Keith Lockwood, Fisheries Biologist
- Oxford, MD
- Total Reports: 39
- View all reports by Keith Lockwood →
Posted on March 6, 2012 | Permalink
Inquiry on Parasitic Worm in Yellow Perch
Location: Tidal and Nontidal Waters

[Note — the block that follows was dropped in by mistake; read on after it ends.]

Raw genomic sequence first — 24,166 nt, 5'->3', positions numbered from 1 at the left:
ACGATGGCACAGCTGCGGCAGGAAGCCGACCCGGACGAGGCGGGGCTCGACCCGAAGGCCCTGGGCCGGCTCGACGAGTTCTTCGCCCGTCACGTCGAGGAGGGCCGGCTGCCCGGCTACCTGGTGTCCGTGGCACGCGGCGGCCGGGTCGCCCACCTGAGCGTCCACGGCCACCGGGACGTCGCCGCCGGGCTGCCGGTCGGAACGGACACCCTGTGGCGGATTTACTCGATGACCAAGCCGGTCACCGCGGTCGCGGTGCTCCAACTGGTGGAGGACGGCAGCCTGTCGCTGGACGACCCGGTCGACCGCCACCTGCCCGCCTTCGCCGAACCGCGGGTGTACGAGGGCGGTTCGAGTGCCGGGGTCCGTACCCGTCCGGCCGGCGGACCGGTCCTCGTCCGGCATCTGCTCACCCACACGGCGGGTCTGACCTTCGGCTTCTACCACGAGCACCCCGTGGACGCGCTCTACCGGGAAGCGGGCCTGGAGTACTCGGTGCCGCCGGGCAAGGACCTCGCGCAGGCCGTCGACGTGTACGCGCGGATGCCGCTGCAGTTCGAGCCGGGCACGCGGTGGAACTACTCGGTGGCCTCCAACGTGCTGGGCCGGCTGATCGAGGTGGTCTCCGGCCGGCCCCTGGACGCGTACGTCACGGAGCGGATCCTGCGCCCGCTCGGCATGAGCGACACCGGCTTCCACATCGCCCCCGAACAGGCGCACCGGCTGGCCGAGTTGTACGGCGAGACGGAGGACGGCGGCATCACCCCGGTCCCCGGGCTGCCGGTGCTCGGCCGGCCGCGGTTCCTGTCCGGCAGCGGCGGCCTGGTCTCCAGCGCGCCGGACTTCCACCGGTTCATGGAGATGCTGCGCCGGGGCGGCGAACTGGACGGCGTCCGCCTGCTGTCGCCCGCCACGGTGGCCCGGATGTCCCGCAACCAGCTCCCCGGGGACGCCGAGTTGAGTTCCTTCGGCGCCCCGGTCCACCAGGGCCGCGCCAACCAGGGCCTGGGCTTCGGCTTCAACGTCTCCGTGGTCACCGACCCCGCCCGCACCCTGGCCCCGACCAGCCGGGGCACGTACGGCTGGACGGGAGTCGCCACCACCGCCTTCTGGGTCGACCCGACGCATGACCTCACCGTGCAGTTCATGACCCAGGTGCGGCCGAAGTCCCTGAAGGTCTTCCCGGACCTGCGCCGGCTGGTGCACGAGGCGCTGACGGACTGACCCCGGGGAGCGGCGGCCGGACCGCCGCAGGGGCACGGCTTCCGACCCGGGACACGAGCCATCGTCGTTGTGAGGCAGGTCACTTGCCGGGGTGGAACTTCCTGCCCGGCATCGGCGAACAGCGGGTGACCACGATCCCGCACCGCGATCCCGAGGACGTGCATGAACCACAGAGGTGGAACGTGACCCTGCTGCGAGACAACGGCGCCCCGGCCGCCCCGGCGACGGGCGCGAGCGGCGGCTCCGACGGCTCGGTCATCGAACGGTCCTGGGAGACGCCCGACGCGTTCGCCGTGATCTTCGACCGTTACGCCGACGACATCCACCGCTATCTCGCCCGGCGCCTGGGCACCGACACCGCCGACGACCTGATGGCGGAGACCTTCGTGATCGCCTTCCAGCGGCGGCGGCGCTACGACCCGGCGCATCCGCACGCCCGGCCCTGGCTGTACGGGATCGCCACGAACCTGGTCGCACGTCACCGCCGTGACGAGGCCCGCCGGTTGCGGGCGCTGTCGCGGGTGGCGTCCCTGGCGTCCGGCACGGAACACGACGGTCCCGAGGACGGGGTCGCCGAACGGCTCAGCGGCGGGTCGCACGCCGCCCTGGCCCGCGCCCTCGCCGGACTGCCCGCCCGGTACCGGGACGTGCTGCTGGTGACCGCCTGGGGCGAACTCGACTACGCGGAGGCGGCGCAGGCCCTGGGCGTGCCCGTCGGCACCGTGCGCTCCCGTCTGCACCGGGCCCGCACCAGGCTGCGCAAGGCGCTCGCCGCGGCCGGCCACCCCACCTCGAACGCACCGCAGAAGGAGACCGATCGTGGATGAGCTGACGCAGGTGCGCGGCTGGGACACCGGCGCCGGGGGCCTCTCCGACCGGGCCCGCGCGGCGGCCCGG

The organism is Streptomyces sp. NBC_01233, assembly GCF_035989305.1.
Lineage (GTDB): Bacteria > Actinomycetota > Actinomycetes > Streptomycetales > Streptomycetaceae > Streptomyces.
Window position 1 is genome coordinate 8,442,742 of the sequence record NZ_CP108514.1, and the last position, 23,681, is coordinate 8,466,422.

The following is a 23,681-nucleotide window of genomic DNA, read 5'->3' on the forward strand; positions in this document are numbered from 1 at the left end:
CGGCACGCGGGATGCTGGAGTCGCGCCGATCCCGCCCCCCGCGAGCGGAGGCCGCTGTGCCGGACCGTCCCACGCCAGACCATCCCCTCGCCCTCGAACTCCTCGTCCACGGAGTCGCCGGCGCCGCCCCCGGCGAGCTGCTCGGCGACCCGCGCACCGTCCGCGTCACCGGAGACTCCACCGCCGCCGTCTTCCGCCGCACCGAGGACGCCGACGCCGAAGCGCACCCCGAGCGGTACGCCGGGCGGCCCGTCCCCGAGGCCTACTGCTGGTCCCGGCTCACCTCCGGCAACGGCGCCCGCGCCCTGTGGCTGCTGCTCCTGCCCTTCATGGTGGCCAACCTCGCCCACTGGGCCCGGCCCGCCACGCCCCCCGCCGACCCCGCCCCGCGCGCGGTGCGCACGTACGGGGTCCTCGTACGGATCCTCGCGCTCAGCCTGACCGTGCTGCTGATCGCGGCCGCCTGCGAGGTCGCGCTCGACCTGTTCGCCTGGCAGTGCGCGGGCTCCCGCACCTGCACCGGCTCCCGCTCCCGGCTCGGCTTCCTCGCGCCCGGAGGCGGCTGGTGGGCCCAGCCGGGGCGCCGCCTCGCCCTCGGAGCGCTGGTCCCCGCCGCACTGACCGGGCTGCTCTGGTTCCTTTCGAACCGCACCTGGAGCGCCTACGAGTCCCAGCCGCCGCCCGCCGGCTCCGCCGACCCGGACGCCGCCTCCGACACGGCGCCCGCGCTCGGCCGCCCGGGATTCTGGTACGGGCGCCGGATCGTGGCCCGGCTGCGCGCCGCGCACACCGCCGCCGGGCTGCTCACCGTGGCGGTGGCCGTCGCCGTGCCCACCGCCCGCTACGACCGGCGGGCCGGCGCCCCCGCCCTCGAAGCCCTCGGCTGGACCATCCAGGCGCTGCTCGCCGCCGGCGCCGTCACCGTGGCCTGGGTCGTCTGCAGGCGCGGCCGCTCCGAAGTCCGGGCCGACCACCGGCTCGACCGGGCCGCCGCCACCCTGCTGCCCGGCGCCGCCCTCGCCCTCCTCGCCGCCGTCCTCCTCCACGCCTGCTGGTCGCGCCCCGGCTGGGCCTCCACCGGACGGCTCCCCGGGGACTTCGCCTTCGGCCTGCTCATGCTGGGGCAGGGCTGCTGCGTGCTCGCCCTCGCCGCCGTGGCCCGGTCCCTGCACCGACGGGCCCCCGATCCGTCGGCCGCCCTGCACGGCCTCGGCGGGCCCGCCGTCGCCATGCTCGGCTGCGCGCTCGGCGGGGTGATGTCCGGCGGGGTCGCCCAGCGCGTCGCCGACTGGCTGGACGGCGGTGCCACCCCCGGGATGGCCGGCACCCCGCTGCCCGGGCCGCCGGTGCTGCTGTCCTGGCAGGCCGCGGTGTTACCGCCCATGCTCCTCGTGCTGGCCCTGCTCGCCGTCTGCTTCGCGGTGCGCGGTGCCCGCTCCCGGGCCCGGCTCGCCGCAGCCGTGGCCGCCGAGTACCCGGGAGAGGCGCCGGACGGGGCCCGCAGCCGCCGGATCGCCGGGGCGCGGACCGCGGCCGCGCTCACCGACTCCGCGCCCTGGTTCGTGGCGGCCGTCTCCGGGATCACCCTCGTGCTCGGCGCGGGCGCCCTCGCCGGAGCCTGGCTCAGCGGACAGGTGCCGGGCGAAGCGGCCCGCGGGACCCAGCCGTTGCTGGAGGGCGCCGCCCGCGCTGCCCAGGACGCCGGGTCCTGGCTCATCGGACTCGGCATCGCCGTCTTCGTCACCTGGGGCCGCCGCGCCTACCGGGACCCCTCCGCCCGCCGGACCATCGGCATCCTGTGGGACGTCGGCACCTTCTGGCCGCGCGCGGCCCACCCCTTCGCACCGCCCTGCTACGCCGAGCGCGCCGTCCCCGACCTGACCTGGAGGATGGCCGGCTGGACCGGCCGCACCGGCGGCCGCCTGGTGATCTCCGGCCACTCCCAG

Mike Hohm recently sent in the picture below of some strange red worms he found in a yellow perch he was cleaning. The red worms in the picture are called Philometra worms that are a common parasitic nematode worm in fish. A small larval stage of the worm is released into the water by infected fish and this small larval stage is eaten by tiny copepods (a small invertebrate) which act as an intermediate host. The copepods are then eaten by fish and the larval stage of the worm is released into the digestive system of the fish. Once in the fish the larvae migrate to target organs and molt into adults where they can become encysted in the viscera (guts) or muscle of the fish. They may grow as long as 2” in length and often move out of the cysts when the fish is dead and can be found free in the body cavity or flesh when the fish is being cleaned by a fisherman. The life cycle of these worms is not well documented but they are a common parasite in freshwater and estuarine fish such as striped bass, perch and other species such as minnows. They can not infect humans and as with all parasites cooking kills them.